If justice is blind in America, what place does such a
black-and-white practice as mandatory minimum sentencing have in
The Georgia State Supreme Court on Monday set Marcus Dixon free.
In 2003, Dixon was convicted of felony aggravated child molestation
and misdemeanor statutory rape for having sex with a 15-year-old
girl when he was 18. He had been serving the mandatory minimum
sentence of 10 years brought on by the molestation conviction.
I am not going to ponder whether or not justice was served on
Monday’s ruling. I am simply using this case to highlight the fact
that even after he was acquitted of the most serious crimes, an
18-year-old faced 10 years in prison because that sentence was the
minimum allowable time allotted under state law.
During his original trial, Dixon was also tried and acquitted of
the charges of rape, aggravated assault, sexual battery and false
Aggravated child molestation carries such a harsh penalty
because it was written to prosecute pedophiles. The practice of
mandatory minimum sentencing, however, does not allow for any
exceptions to be made for extraordinary cases like Dixon’s. This
means Dixon was prosecuted as a pedophile and not as an 18-year-old
commingling with a 15-year-old, an act that has openly taken place
at countless proms and sock hops since the beginning of time.
Before the advent of congressional mandatory minimum-sentencing
guidelines in the late 1980s, the sentencing of a convicted
criminal was left up to individual judges. When sentencing a
criminal, a judge takes into consideration variables like a prior
criminal record and mental heath, as well as the particulars of the
The practice of mandatory minimum sentencing now places
sentencing guidelines in the hands of prosecutors, who are the ones
with authority over which charges to seek against a defendant. As a
result, the judge responsible for a criminal’s formal sentencing
has little room in which to make exceptions for extraordinary
circumstances such as Dixon’s.
Because the judge’s hands are tied, innumerable people have been
given sentences far too harsh for the crime they committed. As a
consequence, our prison population has been expanding out of
control for the last 15 years.
It is a fact, according to homeoffice.gov, that the United
States of America incarcerates a larger number of people, both
total (1.96 million) and per capita (686 per 100,000), than any
other nation on the planet.
According to the U.S. Bureau of Prisons, as of February, 54.7
percent of federal prisoners are incarcerated on drug charges
alone. African Americans make up just over 40 percent of the
population, even though they comprise only 12.9 percent of the
total U.S. population. Latino peoples comprise over 30 percent of
the prison population but only 12.5 percent of the total U.S.
Domestic violence and drug abuse have time and again been shown
to have equal rates of incidence across all socio-economic lines.
Why, then, are minorities over-represented in our prison
population? Might this phenomenon be indicative of some deeply
rooted inequity within our justice system, or is it deeper than
Since the introduction of mandatory minimums around 1990, the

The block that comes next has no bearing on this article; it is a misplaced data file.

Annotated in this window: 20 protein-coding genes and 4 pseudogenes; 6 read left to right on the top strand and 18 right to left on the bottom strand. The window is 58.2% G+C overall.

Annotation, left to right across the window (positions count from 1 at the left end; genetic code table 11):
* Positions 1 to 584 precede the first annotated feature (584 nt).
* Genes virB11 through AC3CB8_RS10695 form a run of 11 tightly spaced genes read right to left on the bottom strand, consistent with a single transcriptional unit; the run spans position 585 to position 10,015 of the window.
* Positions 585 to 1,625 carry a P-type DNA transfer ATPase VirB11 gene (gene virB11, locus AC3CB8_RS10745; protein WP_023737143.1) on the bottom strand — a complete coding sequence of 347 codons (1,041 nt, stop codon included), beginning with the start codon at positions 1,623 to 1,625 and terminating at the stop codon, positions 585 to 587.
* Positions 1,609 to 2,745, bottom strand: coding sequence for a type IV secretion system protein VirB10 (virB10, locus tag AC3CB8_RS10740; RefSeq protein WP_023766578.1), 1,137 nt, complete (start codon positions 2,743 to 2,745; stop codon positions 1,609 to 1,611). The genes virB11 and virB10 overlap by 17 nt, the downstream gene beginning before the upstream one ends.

United States’ prison population has nearly tripled. With such
sudden growth, the federal government dreamed up a housing solution
only an American would think of: privatization of the penal
The U.S. government pays private corporations tens of billions
per year to house inmates, and these corporations in turn entice
prisoners with early release if they work in the prison factory
making cheap furniture or gaskets or toys for around $2 per
Wait, so these companies get access to semi-skilled, mostly
literate, mostly American labor for $2 an hour? No! They’re getting
paid about 50 cents an hour to keep the prisoners busy! It’s like
having slaves, but cheaper!
Three of the four private corporations with links I checked on
the American Federation of State, County and Municipal Employees
Web site posted share gains last week. It is these corporations and
their congressional lobby that not only helps convince Congress to
keep mandatory minimums, but also keeps funding the drug war.
Drug addicts need rehabilitation, not institutionalization.
Unfortunately, having an indentured servant for manufacturing is
infinitely more profitable than paying a rehabilitated laborer a
Our practice of using incarceration as a means of reform is both
morally bankrupt and ignorant of the problems it perpetuates. Of
all the melanomas currently afflicting contemporary American
society, I believe it is our flawed system of justice that is both
the most noxious and the most neglected.
Yet after an unsuccessful campaign to strike down mandatory
minimum sentencing during the late 1990s, it seems as though
America has come to accept this blemish on its character. Our
prisons continue to be filled over capacity, and we are attempting
to remedy this problem by building more prisons.
Enjoy your freedom this summer, and, oh, did I mention that
Marcus Dixon had a 3.96 GPA in high school and, at the time of the
“criminal” act, had already accepted an athletic scholarship to
Vanderbilt? And that he’s black, and his accuser is Caucasian?
Think about it.
This is Joe’s final column of the year but readers don’t fret,
Joe will be returning to the opinion page next year.